Chairman's Message
"This positive value that our Nature spaces afforded to our people is one of two branches in the silver lining that NParks officers and volunteers found amidst the pandemic. The other is learning that large numbers of Singaporeans discovered or re-discovered a love for Nature during this time of adversity."
Chairman's Message
Chairman's Quote
"This positive value that our Nature spaces afforded to our people is one of two branches in the silver lining that NParks officers and volunteers found amidst the pandemic. The other is learning that large numbers of Singaporeans discovered or re-discovered a love for Nature during this time of adversity."

Chairman's Message


On 20 October 1995, Senior Minister Lee Kuan Yew launched the opening of the National Orchid Garden. In his speech, Mr Lee, our founding Prime Minister, recalled:

“Even in the sixties, when the Government had to grapple with grave problems of unemployment, lack of housing, health and education, I pushed for the planting of trees and shrubs. I have always believed that a blighted urban jungle of concrete destroys the human spirit. We need the greenery of nature to lift up our spirits. So in 1967, I launched the Garden City program to green up the whole island and make it into a garden.”

Evidence-based research has found that urban nature contributes positively to the health and well-being of residents. These studies indicate that one’s mental health can improve even if one just sits and admires the surrounding Nature landscape.

In my mind, Mr Lee Kuan Yew’s faith and the 'investment' in Nature to transform Singapore through his Garden City programme is affirmed and 'repaid' palpably in the experience of many Singaporeans clearly in the last two years. Facing daily the silent strain and stress of a severe global pandemic, many Singaporeans took to visiting our outdoor green spaces to exercise, de-stress and find relief and comfort in Nature.

A friend of mine – a retired civil servant – walked each day for hours along the Rail Corridor. He told me that these long walks in Nature boosted his spirits and kept him 'sane'. I strongly believe that he is not alone in having this view or experience.

Whether it was just walking in our parks and green spaces or growing edibles with one of the 860,000 seed packets which NParks distributed as part of its Gardening with Edibles programme during this time, people found a boost to their mental wellness and psychological resilience from such simple exposure and contact with Nature.

This positive value that our Nature spaces afforded to our people is one of two branches in the silver lining that NParks officers and volunteers found amidst the pandemic. The other is learning that large numbers of Singaporeans discovered or re-discovered a love for Nature during this time of adversity. The key findings from our Park Usage Satisfaction Survey showed significant increases in park use and appreciation of them. The Singapore Botanic Gardens, East Coast Park and Bishan-Ang Mo Kio Park continued to receive a steady flow of visitors, while newer parks like Lakeside Garden saw a significant increase in visitors. Overall, there was not only a significant uptick in visitorship during the last two years, but the numbers have continued to stay higher and significantly exceed prepandemic visitor levels.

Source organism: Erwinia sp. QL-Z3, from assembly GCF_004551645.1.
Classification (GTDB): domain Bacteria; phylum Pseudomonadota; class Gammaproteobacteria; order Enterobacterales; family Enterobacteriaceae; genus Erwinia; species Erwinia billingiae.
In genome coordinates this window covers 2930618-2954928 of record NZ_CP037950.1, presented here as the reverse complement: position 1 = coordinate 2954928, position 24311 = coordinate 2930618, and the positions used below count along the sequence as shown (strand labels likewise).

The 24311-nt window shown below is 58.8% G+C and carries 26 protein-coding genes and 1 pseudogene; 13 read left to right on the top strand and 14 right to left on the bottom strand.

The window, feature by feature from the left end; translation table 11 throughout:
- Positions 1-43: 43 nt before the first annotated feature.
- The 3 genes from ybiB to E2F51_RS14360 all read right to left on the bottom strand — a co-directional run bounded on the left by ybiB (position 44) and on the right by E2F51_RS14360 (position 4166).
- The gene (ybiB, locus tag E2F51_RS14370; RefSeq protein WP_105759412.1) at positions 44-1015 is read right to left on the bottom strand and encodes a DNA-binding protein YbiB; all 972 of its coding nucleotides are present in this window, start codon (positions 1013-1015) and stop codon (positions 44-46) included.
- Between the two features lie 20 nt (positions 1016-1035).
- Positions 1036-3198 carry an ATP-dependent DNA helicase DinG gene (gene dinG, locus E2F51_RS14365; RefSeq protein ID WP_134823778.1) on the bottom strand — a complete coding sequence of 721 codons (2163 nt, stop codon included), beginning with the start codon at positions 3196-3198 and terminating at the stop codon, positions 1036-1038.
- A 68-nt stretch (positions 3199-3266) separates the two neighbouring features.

The greenery and biodiversity we enjoy today is the result of sustained and dedicated effort over many decades. At the start, the aim was to just quickly green up the island to provide shade and give residents across all social classes free access to green spaces. The vision grew from a Garden City to a City in a Garden with biophilic and naturalistic designs and a strategic map of networked community parks connected to each other. Even with our already extensive connector networks and parks, we are not done yet – the bold ambition is to have a park within 10 minutes’ walk of every household by 2030.

Like all modern cities in the world, we are faced with the challenges of urbanisation to create a liveable, sustainable and climate-resilient home for our people. The Singapore Green Plan 2030 seeks to address this.

NParks’ vision of a City in Nature is a key part of this overall national Plan. We aim to incorporate not just more and more greenery into our urban fabric but to do so in a purposive manner that taps on nature-based solutions to address the challenges of climate change.

Today, over 31,000 members of the community have planted over 390,000 trees as part of the OneMillionTrees movement. The ground-led support from the Friends of the Parks community has helped promote stewardship and responsible use of our green spaces. Feedback from Singaporeans and pet owners, garnered through regular reviews and focus groups, has informed policy making on how best to raise standards for pet breeders and boarders as part of a holistic review of the pet sector.

We are confident that as Singaporeans become more informed and more engaged in the various efforts to create and shape our City in Nature, they will, in the course of it, nurture and foster a society with biophilic values, compassion and care for each other and for the environment and its denizens within, that we must learn to live with.

Mr Benny Lim
Chairman, National Parks Board